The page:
HSBC ready to move 1,000 bankers to Paris on ‘Brexit’: CEO says
HSBC Holdings Plc Chief Executive Officer Stuart Gulliver said the bank would probably move about 1,000 investment bankers to Paris if Britain decided to leave the European Union, in one of the most detailed contingency plans revealed ahead of a referendum.
Some of the 5,000 jobs in HSBC's global banking and markets unit, which houses securities and trading operations, would shift to Paris, Gulliver said in an interview on Monday. While an outcome in favor of Brexit would have a "significant impact" on the investment-banking division, it wouldn't affect the consumer business, he said.
Banks executives have warned that a vote in favor of Brexit would cause companies to cut investment in the UK and move jobs elsewhere. Prime Minister David Cameron, who faces euro-skeptic sentiment in his party as well as the country, has pledged to hold a vote on the U.K.'s membership of the 28nation bloc by the end of next year, and is currently negotiating a revised deal. "It's in Britain's economic interest to remain in a reformed EU, and that is a formal position," Gulliver said.
Michael Rake, chairman of BT Group Plc and former deputy chairman at Barclays Plc, said last month that Brexit has already caused a loss of investment in Britain and the development could accelerate if it looks like the country will vote to leave. Barclays Chairman John McFarlane said a referendum in favor would leave the City of London's financial district in a "significantly worse" position.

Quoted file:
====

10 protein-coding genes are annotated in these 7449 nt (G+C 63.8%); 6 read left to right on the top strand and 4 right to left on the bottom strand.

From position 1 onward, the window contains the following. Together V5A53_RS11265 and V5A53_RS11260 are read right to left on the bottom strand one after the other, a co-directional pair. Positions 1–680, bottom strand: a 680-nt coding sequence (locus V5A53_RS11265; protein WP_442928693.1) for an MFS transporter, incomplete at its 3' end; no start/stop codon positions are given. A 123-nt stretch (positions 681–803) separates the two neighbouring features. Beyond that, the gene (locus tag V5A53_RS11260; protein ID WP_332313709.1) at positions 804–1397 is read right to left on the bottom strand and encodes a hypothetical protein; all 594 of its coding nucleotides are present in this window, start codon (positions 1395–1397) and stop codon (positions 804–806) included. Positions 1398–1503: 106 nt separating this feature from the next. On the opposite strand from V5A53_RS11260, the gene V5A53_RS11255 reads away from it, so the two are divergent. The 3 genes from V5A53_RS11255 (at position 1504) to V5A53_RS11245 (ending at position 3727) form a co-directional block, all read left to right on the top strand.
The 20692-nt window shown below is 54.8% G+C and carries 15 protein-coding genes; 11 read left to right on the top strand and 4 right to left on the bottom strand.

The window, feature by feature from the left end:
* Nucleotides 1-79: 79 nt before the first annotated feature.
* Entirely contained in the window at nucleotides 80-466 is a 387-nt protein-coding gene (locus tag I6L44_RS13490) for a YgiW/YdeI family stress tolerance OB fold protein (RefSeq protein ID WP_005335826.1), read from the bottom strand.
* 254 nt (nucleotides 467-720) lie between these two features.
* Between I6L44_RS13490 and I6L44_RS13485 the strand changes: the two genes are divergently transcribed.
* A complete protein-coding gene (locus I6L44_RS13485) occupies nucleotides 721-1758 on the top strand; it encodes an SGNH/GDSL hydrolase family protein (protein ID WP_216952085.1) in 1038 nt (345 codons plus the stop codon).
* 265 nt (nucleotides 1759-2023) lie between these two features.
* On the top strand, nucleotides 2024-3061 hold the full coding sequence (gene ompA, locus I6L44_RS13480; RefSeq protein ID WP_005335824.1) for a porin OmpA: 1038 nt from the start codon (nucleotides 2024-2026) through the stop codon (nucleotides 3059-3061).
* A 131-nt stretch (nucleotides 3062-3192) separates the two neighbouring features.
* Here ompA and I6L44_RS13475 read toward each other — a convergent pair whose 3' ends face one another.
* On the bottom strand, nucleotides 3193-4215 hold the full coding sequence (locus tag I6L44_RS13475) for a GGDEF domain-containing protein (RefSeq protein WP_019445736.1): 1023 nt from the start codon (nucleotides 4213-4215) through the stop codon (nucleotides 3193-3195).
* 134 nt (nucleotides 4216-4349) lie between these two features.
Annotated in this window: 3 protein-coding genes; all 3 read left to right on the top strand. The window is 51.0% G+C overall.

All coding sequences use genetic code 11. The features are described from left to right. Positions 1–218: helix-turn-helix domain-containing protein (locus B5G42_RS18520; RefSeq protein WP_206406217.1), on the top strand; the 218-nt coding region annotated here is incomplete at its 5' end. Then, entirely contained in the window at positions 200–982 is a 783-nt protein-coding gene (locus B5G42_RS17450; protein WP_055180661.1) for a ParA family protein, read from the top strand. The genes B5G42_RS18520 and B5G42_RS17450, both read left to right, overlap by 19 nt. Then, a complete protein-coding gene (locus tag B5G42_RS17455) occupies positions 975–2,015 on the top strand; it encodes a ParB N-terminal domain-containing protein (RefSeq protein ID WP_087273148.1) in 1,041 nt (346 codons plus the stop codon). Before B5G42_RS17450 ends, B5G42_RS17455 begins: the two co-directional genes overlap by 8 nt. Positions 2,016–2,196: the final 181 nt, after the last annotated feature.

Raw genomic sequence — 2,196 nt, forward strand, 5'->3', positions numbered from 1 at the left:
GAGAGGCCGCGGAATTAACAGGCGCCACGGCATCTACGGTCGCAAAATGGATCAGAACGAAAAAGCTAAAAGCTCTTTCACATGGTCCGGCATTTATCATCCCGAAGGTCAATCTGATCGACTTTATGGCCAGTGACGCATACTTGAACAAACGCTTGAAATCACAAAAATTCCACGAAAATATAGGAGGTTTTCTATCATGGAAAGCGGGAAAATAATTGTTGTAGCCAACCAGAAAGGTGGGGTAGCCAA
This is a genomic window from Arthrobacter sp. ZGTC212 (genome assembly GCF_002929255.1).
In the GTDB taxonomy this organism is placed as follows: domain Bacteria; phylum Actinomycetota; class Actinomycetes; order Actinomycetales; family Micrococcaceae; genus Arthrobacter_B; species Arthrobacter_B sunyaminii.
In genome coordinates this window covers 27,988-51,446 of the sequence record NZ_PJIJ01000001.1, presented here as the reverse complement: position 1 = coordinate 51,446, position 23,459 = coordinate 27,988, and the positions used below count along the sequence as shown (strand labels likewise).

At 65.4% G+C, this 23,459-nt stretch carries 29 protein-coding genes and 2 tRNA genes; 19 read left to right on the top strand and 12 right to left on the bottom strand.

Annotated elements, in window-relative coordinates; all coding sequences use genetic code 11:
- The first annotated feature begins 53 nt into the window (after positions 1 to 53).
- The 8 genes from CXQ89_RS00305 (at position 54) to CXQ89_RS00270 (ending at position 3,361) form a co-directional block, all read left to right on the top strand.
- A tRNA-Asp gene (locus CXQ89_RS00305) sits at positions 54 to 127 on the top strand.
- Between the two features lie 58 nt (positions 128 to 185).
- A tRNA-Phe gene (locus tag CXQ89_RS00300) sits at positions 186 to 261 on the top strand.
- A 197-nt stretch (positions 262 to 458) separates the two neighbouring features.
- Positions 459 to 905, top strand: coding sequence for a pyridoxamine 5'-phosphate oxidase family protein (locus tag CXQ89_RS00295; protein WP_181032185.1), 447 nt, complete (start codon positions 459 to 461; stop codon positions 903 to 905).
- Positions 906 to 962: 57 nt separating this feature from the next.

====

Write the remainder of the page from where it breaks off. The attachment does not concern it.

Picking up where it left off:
British stocks could fall 15 percent on a vote to leave the EU with a basket of domestically focused companies dropping as much as 26 percent, analysts at Deutsche Bank AG including George Buckley wrote in a note dated Friday.
"It depends on what the terms of an exit were and if they were to negotiate a passport for financial services," Gulliver said. "There would be a period of great uncertainty and disruption while the markets waited to see what the terms of the negotiated exit would be." Gulliver spoke after HSBC opted to keep its headquarters in London, ending 10 months of deliberations over whether to move abroad.
Meanwhile, HSBC Holdings Plc recommitted its future to London, ending 10 months of deliberations over whether to move its headquarters, after securing concessions from the UK government on regulation and taxes.
The shares rose. Europe's largest bank said it will continue its 23-year stay in the U.K. capital after its board, led by Chief Executive Officer Stuart Gulliver and Chairman Douglas Flint, convened there on Sunday. The decision was unanimous, according to a statement from the bank.